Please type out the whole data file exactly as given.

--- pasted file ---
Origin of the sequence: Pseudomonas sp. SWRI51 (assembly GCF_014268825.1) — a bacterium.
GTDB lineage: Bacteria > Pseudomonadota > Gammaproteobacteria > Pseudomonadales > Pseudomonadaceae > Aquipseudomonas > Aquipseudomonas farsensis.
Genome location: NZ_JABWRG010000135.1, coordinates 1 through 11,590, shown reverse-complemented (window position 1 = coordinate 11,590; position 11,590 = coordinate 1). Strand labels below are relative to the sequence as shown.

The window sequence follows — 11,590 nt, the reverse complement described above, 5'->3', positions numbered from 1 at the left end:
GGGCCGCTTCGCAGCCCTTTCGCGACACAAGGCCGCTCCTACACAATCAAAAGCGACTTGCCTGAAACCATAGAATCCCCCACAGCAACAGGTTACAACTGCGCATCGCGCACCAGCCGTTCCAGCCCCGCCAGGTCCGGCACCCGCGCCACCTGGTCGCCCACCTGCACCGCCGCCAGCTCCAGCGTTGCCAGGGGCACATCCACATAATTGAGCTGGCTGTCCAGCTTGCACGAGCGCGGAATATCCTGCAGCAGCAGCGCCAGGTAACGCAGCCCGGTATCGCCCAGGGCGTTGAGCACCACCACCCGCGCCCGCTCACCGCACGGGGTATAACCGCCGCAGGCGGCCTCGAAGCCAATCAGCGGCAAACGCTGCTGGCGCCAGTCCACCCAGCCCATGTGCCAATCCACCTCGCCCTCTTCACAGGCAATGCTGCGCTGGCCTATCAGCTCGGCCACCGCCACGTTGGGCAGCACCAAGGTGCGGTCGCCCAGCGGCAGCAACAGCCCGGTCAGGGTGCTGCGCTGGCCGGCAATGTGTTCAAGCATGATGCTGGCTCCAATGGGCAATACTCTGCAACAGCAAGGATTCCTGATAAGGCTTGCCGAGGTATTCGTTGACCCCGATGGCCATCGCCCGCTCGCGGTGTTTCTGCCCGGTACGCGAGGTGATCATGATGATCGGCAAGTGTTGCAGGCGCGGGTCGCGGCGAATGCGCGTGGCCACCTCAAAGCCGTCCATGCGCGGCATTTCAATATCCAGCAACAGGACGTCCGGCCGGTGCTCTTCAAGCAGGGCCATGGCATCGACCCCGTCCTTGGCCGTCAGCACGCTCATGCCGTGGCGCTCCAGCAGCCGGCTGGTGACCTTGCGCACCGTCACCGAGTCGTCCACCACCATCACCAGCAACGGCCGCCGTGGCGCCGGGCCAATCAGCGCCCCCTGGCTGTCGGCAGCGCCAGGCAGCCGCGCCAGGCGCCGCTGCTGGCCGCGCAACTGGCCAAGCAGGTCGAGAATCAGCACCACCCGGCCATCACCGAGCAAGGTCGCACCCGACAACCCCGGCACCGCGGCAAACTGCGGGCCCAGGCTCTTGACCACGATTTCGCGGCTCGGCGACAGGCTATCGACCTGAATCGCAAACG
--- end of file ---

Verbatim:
Origin of the sequence: Pseudomonas sp. SWRI51 (assembly GCF_014268825.1) — a bacterium.
GTDB lineage: Bacteria > Pseudomonadota > Gammaproteobacteria > Pseudomonadales > Pseudomonadaceae > Aquipseudomonas > Aquipseudomonas farsensis.
Genome location: NZ_JABWRG010000135.1, coordinates 1 through 11,590, shown reverse-complemented (window position 1 = coordinate 11,590; position 11,590 = coordinate 1). Strand labels below are relative to the sequence as shown.

The window sequence follows — 11,590 nt, the reverse complement described above, 5'->3', positions numbered from 1 at the left end:
GGGCCGCTTCGCAGCCCTTTCGCGACACAAGGCCGCTCCTACACAATCAAAAGCGACTTGCCTGAAACCATAGAATCCCCCACAGCAACAGGTTACAACTGCGCATCGCGCACCAGCCGTTCCAGCCCCGCCAGGTCCGGCACCCGCGCCACCTGGTCGCCCACCTGCACCGCCGCCAGCTCCAGCGTTGCCAGGGGCACATCCACATAATTGAGCTGGCTGTCCAGCTTGCACGAGCGCGGAATATCCTGCAGCAGCAGCGCCAGGTAACGCAGCCCGGTATCGCCCAGGGCGTTGAGCACCACCACCCGCGCCCGCTCACCGCACGGGGTATAACCGCCGCAGGCGGCCTCGAAGCCAATCAGCGGCAAACGCTGCTGGCGCCAGTCCACCCAGCCCATGTGCCAATCCACCTCGCCCTCTTCACAGGCAATGCTGCGCTGGCCTATCAGCTCGGCCACCGCCACGTTGGGCAGCACCAAGGTGCGGTCGCCCAGCGGCAGCAACAGCCCGGTCAGGGTGCTGCGCTGGCCGGCAATGTGTTCAAGCATGATGCTGGCTCCAATGGGCAATACTCTGCAACAGCAAGGATTCCTGATAAGGCTTGCCGAGGTATTCGTTGACCCCGATGGCCATCGCCCGCTCGCGGTGTTTCTGCCCGGTACGCGAGGTGATCATGATGATCGGCAAGTGTTGCAGGCGCGGGTCGCGGCGAATGCGCGTGGCCACCTCAAAGCCGTCCATGCGCGGCATTTCAATATCCAGCAACAGGACGTCCGGCCGGTGCTCTTCAAGCAGGGCCATGGCATCGACCCCGTCCTTGGCCGTCAGCACGCTCATGCCGTGGCGCTCCAGCAGCCGGCTGGTGACCTTGCGCACCGTCACCGAGTCGTCCACCACCATCACCAGCAACGGCCGCCGTGGCGCCGGGCCAATCAGCGCCCCCTGGCTGTCGGCAGCGCCAGGCAGCCGCGCCAGGCGCCGCTGCTGGCCGCGCAACTGGCCAAGCAGGTCGAGAATCAGCACCACCCGGCCATCACCGAGCAAGGTCGCACCCGACAACCCCGGCACCGCGGCAAACTGCGGGCCCAGGCTCTTGACCACGATTTCGCGGCTCGGCGACAGGCTATCGACCTGAATCGCAAACG